Indian thermal plants becoming costly affairs

India’s ultra thermal plants, designed to run on foreign coal, may no longer afford to do so economically in the future, says a top financial analyst with a leading US-based institute.

This can be seen in the case of India’s two largest thermal power projects in Gujarat’s port town of Mundra Adani Power’s 4.6 GW and Tata Power’s 4 GW plants. Both are no longer competitive owing to nearly doubled price rise of coal from Indonesia since their planning and incapability to hike tariffs, says Tim Buckley, Director of Energy Finance Studies Australasia with the Institute for Energy Economics and Financial Analysis (IEEFA).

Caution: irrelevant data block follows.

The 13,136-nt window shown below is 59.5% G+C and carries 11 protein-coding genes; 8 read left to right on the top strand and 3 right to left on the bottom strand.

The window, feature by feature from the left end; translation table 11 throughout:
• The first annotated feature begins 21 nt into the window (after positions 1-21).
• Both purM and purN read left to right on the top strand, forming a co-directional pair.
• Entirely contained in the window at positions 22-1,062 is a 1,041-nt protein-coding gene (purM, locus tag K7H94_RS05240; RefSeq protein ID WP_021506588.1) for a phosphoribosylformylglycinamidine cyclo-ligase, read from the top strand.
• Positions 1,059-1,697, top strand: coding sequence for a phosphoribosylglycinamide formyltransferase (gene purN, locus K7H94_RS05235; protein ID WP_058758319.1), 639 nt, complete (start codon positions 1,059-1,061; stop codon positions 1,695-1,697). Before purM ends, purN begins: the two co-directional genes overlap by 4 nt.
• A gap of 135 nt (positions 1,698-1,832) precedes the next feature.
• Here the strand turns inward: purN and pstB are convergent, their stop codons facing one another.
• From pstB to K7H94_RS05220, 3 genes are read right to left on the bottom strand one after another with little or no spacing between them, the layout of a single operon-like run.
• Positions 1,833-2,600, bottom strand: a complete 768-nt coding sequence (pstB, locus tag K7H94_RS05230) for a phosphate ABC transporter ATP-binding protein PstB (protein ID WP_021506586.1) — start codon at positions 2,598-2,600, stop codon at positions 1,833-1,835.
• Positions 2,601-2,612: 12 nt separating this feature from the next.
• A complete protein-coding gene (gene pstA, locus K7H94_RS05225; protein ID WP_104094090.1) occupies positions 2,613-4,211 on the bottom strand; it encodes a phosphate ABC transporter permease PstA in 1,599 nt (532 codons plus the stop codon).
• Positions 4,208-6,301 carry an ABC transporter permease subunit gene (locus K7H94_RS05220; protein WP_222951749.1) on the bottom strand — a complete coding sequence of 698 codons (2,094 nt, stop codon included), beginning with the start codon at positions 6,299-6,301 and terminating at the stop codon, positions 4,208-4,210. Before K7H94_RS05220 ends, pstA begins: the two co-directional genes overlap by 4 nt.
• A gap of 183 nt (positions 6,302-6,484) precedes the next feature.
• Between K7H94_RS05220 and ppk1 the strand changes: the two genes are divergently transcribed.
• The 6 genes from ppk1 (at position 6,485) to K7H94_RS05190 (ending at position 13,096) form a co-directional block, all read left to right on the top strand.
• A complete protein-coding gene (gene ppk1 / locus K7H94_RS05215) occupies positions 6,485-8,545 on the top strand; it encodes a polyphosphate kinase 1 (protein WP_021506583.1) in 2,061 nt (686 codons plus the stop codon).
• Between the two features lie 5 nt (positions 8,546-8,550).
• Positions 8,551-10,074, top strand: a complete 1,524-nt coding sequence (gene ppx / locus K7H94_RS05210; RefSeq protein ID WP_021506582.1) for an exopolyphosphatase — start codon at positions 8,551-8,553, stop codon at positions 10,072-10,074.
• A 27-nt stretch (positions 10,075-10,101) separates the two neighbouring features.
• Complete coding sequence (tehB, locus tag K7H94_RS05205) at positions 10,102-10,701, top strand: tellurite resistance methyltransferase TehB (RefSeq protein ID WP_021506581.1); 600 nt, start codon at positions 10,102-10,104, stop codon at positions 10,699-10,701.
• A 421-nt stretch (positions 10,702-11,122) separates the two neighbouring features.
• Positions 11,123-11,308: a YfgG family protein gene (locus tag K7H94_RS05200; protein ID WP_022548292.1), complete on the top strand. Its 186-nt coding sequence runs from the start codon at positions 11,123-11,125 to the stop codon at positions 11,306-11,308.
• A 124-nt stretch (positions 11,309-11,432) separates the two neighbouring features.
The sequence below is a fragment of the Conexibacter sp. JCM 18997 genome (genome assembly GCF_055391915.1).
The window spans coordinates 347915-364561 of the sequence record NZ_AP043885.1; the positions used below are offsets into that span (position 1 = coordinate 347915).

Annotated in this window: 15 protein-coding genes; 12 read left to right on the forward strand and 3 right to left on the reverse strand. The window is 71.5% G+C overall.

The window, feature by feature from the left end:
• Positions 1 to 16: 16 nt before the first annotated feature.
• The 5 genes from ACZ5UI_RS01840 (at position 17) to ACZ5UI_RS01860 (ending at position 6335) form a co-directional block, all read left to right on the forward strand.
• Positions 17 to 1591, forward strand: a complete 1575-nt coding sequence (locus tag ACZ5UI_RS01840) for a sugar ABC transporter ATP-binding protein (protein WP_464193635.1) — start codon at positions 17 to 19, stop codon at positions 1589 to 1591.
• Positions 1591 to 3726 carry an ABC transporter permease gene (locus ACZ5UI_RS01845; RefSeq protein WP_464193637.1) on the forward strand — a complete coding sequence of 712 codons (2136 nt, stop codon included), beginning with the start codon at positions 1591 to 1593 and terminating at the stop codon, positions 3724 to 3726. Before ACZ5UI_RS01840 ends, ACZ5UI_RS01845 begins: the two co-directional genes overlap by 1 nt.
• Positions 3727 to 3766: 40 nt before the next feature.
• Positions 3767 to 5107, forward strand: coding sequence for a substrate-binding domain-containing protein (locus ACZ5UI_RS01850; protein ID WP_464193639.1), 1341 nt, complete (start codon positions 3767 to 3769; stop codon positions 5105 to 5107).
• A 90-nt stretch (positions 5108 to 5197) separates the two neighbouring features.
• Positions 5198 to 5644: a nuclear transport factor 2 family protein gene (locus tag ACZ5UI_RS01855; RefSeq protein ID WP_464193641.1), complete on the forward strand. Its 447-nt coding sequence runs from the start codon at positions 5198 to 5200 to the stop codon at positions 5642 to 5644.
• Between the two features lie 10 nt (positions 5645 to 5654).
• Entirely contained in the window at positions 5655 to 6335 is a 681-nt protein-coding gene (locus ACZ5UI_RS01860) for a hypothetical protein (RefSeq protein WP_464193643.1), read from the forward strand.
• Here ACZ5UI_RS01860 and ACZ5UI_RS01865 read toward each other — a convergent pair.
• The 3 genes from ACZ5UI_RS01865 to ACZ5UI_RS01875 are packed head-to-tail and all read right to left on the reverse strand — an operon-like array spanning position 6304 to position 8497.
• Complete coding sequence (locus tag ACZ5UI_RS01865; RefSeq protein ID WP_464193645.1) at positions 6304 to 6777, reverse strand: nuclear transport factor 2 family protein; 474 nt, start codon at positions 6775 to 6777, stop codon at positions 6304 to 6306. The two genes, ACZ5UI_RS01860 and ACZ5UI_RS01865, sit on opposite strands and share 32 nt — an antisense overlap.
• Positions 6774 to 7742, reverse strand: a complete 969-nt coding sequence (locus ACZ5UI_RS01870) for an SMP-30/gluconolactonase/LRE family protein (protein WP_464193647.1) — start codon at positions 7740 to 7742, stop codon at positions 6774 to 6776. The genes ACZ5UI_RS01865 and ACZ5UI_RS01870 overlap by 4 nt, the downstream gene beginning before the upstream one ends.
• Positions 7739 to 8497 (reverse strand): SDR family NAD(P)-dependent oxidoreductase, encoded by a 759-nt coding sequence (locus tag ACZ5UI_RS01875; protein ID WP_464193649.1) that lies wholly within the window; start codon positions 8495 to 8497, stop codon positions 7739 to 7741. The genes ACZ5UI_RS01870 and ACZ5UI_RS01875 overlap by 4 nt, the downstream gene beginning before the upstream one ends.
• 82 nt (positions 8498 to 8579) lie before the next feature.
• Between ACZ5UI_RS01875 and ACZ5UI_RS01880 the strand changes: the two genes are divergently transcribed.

Adanis’ Mundra plant has previously been disclosed to be operating with 100 per cent imported coal from Indonesia while Adani Power has been operating at a net loss, and has been doing so for the last seven years, Buckley told IANS in an email interview.

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